Thursday, November 29, 2007
Spreading the misery
International Herald Tribune
The foreclosure crisis in the United States is metastasizing, and communities are in harm's way as property values and tax bases decline and crime increases.
In the third quarter, there were 635,000 foreclosure filings, a 30 percent increase from the previous quarter and nearly double from a year ago, according to RealtyTrac, a national real estate information service. Michigan and Ohio, which were hit early and hard by a combination of economic weakness and reckless lending, continue to reel. Foreclosures rose last year in Colorado, Georgia and Texas and are now surging in California, Nevada, Arizona and Florida. In those states unsustainable mortgages are at the root of the problem.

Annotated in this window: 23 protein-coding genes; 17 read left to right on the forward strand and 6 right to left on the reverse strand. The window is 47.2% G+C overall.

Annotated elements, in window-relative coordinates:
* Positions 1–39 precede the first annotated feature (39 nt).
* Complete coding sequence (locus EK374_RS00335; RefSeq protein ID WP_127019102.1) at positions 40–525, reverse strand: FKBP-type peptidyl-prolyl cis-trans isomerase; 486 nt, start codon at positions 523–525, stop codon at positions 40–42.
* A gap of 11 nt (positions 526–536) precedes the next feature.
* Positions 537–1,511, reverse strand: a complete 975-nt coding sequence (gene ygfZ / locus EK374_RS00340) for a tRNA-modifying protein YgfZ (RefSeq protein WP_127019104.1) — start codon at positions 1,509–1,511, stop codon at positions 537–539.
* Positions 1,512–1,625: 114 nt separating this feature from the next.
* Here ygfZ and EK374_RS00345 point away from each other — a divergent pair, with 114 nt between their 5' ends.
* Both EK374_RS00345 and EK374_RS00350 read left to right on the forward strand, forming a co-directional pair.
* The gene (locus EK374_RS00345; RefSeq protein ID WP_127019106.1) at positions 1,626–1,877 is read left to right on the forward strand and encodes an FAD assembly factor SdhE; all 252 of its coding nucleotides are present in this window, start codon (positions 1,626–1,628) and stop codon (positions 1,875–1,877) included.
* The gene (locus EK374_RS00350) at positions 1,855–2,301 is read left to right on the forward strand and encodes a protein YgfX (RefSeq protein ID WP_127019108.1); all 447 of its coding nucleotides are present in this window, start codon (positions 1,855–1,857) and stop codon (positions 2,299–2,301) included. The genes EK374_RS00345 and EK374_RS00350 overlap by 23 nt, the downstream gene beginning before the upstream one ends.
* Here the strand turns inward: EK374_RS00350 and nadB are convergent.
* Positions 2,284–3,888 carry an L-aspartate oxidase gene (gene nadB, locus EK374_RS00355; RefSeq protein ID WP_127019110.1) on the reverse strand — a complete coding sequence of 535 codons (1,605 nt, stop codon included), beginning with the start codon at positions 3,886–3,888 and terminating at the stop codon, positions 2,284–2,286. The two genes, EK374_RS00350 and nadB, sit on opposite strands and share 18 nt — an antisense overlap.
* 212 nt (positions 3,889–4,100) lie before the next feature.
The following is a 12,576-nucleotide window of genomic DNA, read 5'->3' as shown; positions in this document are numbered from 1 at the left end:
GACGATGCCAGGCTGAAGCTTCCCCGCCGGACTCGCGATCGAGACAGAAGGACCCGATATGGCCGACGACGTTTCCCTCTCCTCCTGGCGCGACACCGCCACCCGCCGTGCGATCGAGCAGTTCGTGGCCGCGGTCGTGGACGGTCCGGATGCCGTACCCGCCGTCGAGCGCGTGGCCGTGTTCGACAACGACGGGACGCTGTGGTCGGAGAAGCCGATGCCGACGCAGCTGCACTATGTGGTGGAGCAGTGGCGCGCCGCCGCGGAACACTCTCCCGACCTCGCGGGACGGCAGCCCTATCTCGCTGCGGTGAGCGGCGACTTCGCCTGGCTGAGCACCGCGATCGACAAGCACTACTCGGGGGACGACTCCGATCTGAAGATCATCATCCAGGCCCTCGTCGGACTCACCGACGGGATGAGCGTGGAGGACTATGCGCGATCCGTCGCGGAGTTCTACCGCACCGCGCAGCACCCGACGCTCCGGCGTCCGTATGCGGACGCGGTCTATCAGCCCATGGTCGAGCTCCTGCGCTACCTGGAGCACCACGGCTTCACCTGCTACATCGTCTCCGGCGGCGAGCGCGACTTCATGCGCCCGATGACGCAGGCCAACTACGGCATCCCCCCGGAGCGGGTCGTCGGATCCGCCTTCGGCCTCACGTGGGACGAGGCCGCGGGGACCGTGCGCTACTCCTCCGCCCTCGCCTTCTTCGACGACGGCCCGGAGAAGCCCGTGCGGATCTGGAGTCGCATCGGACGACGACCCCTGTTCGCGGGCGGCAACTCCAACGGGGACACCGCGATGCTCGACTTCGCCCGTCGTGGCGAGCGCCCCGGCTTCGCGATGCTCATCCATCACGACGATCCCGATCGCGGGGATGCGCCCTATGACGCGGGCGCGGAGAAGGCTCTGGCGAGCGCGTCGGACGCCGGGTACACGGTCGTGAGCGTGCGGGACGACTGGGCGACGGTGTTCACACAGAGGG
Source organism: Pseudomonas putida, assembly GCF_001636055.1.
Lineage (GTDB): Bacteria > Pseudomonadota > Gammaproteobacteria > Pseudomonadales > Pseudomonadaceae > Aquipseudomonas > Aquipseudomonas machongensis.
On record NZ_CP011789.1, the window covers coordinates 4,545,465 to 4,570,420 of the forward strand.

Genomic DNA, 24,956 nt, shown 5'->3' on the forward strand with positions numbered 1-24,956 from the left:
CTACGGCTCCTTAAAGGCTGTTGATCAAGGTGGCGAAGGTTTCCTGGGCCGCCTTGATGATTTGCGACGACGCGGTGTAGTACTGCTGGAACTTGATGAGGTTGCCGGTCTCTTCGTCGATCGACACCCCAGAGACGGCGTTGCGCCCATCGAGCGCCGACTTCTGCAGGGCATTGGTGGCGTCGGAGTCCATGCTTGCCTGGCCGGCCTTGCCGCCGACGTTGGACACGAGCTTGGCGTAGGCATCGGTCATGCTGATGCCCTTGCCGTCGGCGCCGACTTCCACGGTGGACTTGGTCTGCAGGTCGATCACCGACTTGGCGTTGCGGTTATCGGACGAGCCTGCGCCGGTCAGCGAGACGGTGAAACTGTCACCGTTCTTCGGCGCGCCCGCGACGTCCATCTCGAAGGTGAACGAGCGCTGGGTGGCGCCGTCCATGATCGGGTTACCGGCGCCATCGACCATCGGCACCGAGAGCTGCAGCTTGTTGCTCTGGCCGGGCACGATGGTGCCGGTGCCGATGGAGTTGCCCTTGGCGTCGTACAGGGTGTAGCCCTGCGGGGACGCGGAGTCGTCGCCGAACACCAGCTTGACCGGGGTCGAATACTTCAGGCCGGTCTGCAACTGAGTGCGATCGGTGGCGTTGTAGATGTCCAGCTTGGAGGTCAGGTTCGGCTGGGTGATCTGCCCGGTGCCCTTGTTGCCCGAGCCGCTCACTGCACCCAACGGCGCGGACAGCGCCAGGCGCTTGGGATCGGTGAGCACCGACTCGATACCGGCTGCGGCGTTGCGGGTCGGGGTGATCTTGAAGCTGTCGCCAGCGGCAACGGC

The Bush administration has been far too slow to respond, with some officials apparently worried that helping today's troubled borrowers might encourage future borrowers to take on too much debt. That misses a critical point: Much of this crisis can be traced to lenders' failure to vet borrowers and the government's failure to regulate the industry. And it misses an even bigger point: Unless something is done quickly, whole communities, not just people who lose their homes, will suffer.
More after the click ...
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